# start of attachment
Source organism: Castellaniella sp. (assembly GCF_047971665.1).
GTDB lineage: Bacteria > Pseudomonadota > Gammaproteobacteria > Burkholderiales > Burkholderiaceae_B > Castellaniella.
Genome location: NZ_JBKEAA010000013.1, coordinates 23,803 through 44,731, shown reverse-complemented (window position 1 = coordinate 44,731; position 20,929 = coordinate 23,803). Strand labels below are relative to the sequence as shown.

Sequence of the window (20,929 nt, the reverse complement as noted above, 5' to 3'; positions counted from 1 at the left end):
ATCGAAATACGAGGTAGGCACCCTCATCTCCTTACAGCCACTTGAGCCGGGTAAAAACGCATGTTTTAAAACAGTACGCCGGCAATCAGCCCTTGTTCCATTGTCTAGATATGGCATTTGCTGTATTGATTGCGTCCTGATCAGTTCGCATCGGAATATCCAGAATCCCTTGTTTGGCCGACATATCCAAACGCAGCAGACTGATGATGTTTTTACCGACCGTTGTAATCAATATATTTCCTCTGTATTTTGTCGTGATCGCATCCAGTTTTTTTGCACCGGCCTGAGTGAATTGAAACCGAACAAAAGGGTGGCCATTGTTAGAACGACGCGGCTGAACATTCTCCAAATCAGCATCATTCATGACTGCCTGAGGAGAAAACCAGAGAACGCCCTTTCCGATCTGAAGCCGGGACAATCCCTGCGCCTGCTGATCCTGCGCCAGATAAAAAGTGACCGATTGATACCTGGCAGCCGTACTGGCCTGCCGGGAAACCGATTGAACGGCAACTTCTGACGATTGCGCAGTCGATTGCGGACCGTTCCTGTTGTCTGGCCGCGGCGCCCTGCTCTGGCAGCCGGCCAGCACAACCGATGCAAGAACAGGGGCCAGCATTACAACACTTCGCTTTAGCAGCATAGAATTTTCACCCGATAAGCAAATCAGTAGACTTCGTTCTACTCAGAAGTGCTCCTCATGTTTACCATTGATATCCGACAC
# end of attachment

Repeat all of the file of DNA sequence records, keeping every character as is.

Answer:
Source organism: Castellaniella sp. (assembly GCF_047971665.1).
GTDB lineage: Bacteria > Pseudomonadota > Gammaproteobacteria > Burkholderiales > Burkholderiaceae_B > Castellaniella.
Genome location: NZ_JBKEAA010000013.1, coordinates 23,803 through 44,731, shown reverse-complemented (window position 1 = coordinate 44,731; position 20,929 = coordinate 23,803). Strand labels below are relative to the sequence as shown.

Sequence of the window (20,929 nt, the reverse complement as noted above, 5' to 3'; positions counted from 1 at the left end):
ATCGAAATACGAGGTAGGCACCCTCATCTCCTTACAGCCACTTGAGCCGGGTAAAAACGCATGTTTTAAAACAGTACGCCGGCAATCAGCCCTTGTTCCATTGTCTAGATATGGCATTTGCTGTATTGATTGCGTCCTGATCAGTTCGCATCGGAATATCCAGAATCCCTTGTTTGGCCGACATATCCAAACGCAGCAGACTGATGATGTTTTTACCGACCGTTGTAATCAATATATTTCCTCTGTATTTTGTCGTGATCGCATCCAGTTTTTTTGCACCGGCCTGAGTGAATTGAAACCGAACAAAAGGGTGGCCATTGTTAGAACGACGCGGCTGAACATTCTCCAAATCAGCATCATTCATGACTGCCTGAGGAGAAAACCAGAGAACGCCCTTTCCGATCTGAAGCCGGGACAATCCCTGCGCCTGCTGATCCTGCGCCAGATAAAAAGTGACCGATTGATACCTGGCAGCCGTACTGGCCTGCCGGGAAACCGATTGAACGGCAACTTCTGACGATTGCGCAGTCGATTGCGGACCGTTCCTGTTGTCTGGCCGCGGCGCCCTGCTCTGGCAGCCGGCCAGCACAACCGATGCAAGAACAGGGGCCAGCATTACAACACTTCGCTTTAGCAGCATAGAATTTTCACCCGATAAGCAAATCAGTAGACTTCGTTCTACTCAGAAGTGCTCCTCATGTTTACCATTGATATCCGACAC